Jung was clearly trying to de-inflate people’s images of him and I smiled and relaxed.
He came in shortly and brought me into his famous office, motioning me to sit down in a straw chair just inches from his own.
He lit his pipe and looked at me expectantly.
He seemed totally present.
I was overwhelmed with this closeness, this total availability both physically and psychologically, and babbled something to the effect that my problems were pretty well taken care of by my analyst, but I wanted to see Jung before I left Zurich.
He laughed easily and asked me how I liked the work.
I responded that I was deeply moved and affected by it, and that his books had always been a source of great value for me, although some had been hard to read.
He nodded and then laughed again, saying that they “had been hard to write.”
We were both silent for a while, as if he were trying to sense really where my soul was, since I wasn’t able to convey it to him.
Then he began to speak, from out of himself somewhere.
He spoke of his own life, of his trips to Africa and India, of his own search for himself, of the claims of the individuation process, of the loneliness of it, and how he had been glad of someone’s participation in it.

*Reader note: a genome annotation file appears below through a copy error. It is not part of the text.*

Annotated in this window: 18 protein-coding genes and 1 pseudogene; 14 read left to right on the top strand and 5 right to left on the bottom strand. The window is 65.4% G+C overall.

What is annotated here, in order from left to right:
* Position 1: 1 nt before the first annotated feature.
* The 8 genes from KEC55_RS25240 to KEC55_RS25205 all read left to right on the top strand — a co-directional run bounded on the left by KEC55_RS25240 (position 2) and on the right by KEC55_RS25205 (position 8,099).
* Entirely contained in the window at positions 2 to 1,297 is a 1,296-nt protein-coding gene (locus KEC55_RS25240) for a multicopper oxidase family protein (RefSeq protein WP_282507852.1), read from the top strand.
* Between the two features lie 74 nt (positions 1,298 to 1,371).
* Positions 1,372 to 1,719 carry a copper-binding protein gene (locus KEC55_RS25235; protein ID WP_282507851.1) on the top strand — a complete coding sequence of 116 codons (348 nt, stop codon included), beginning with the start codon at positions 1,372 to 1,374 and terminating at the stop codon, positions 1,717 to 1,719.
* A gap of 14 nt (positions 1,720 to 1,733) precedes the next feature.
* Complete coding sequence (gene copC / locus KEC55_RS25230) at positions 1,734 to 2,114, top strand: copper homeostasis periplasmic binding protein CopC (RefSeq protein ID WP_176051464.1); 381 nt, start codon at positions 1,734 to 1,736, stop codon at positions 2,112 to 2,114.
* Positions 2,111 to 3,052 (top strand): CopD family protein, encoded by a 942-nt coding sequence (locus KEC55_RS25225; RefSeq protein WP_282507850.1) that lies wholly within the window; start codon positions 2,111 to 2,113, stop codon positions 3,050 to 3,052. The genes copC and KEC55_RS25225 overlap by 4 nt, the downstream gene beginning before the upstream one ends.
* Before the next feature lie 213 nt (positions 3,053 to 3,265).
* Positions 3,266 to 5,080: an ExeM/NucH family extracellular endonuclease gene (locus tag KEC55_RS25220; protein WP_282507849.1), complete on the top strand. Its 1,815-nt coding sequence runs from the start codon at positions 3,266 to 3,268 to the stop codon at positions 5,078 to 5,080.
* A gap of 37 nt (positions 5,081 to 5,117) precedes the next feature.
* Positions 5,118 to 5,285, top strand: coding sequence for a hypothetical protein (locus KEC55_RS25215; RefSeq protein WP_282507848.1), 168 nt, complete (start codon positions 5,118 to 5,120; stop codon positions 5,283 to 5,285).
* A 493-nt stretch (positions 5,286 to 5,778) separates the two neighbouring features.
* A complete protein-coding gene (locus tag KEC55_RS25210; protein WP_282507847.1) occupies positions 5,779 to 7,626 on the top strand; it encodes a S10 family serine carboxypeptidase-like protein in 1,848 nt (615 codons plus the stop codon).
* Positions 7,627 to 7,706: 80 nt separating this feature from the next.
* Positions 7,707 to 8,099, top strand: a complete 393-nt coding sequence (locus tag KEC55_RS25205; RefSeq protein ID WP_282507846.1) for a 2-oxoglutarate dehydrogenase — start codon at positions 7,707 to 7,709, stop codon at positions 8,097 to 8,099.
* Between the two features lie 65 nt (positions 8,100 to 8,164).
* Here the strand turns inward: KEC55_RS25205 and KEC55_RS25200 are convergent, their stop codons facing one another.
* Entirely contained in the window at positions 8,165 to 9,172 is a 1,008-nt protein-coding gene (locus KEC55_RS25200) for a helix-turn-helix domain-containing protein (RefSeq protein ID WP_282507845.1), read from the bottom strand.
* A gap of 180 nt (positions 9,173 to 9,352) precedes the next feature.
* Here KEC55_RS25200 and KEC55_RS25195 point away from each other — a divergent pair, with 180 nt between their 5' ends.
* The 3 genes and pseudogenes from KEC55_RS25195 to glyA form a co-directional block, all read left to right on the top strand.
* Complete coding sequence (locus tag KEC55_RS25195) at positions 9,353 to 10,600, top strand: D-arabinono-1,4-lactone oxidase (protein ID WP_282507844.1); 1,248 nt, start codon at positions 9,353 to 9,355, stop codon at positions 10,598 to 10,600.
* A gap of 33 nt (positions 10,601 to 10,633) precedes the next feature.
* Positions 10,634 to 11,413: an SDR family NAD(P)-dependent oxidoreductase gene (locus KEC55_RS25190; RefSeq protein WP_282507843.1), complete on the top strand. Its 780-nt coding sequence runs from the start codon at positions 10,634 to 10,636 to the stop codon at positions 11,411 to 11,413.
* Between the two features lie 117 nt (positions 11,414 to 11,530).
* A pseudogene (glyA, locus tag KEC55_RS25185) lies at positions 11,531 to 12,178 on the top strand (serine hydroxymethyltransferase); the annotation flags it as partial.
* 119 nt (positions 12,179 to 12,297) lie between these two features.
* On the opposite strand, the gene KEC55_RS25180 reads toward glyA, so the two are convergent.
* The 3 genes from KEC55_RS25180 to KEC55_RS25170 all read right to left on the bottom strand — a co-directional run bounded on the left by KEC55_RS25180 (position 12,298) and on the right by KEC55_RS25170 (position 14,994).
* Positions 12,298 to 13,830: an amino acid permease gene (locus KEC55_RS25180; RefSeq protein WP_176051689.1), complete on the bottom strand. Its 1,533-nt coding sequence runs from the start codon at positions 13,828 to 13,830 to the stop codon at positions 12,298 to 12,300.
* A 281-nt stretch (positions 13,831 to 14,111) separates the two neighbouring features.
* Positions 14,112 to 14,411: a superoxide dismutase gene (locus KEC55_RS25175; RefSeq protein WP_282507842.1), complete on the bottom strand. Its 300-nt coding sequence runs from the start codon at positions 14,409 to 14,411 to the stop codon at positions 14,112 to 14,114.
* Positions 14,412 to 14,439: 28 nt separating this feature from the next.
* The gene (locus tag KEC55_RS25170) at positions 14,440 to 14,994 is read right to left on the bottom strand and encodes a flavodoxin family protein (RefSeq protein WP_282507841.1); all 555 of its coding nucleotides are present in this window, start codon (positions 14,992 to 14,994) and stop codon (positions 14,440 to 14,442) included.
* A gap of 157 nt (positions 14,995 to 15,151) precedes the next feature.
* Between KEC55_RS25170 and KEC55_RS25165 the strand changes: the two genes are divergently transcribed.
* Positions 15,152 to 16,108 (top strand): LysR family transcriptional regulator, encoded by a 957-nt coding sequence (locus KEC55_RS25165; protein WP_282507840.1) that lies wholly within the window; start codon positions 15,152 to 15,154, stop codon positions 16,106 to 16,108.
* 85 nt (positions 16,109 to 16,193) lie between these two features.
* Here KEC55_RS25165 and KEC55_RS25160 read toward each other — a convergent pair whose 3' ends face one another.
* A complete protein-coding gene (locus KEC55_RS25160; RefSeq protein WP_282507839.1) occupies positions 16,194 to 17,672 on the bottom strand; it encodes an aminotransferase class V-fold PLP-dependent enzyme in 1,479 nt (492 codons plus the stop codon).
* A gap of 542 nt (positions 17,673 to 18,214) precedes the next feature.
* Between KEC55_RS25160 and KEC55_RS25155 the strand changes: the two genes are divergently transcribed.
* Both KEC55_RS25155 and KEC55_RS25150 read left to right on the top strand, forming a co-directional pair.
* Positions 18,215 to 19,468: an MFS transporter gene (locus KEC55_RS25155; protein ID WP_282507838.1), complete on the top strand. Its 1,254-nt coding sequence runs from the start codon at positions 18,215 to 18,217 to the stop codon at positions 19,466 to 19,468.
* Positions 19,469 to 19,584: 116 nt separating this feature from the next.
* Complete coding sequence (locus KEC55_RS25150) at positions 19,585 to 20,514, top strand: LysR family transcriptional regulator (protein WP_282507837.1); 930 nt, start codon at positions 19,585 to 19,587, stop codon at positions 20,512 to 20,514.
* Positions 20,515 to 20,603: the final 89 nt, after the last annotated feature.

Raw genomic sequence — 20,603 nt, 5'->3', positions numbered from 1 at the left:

He spoke of dreams he had, of one in particular that he had dreamt at Bollingen, where soldiers of the Middle Ages appeared.
He delightedly said that Miss von Franz had independently had the same dream when she slept on that spot.
Subsequently, he said, bones of just such soldiers were dug up there.
At another point, as he told a dream that he had in Africa, I made a slight face, hardly anything, but I didn’t really agree with his interpretation.
He stopped at once, looked deeply at me and said, “I don’t understand it at all!
What does it mean?” Jung was asking me to interpret his dream?
Still later, he spoke of a patient of his from America and showed me some pictures she had painted (she had since died) which were very beautiful.
The mandala lights were incredible, but those paintings done afterwards in America were much bleaker.
He said, “Her light went out in America,” and I sighed for that was exactly what I had feared might happen to me when I returned home.
Then he laughed and said, “But it came on again!”
Throughout all this apparent soliloquy, I was totally present too and I had the experience, subsequently reported by others also, that Jung was “speaking to my condition,” and addressing himself to all my problems, fears, concerns, and deep desires.
Most of all, it was an experience of Self speaking to Self.
At the end-I don’t know whether it was an hour or two-I left with great thanks and a handshake that expressed all that I could not.
Without asking for it, I had received Jung’s blessing.
In the years since then, Jung has appeared now and then in dreams or fantasies.
He was very much present once-together with my grandfather, of all things-when I even had to make a separation with the Jungian collective.
We did a “hora” together.
In all these dreams and fantasy encounters, Jung has always been supportive of my individuation, just as he was through my silence that special day in March, 1959. ~ J. Marvin Spiegelman, J.E.T., Pages 84-88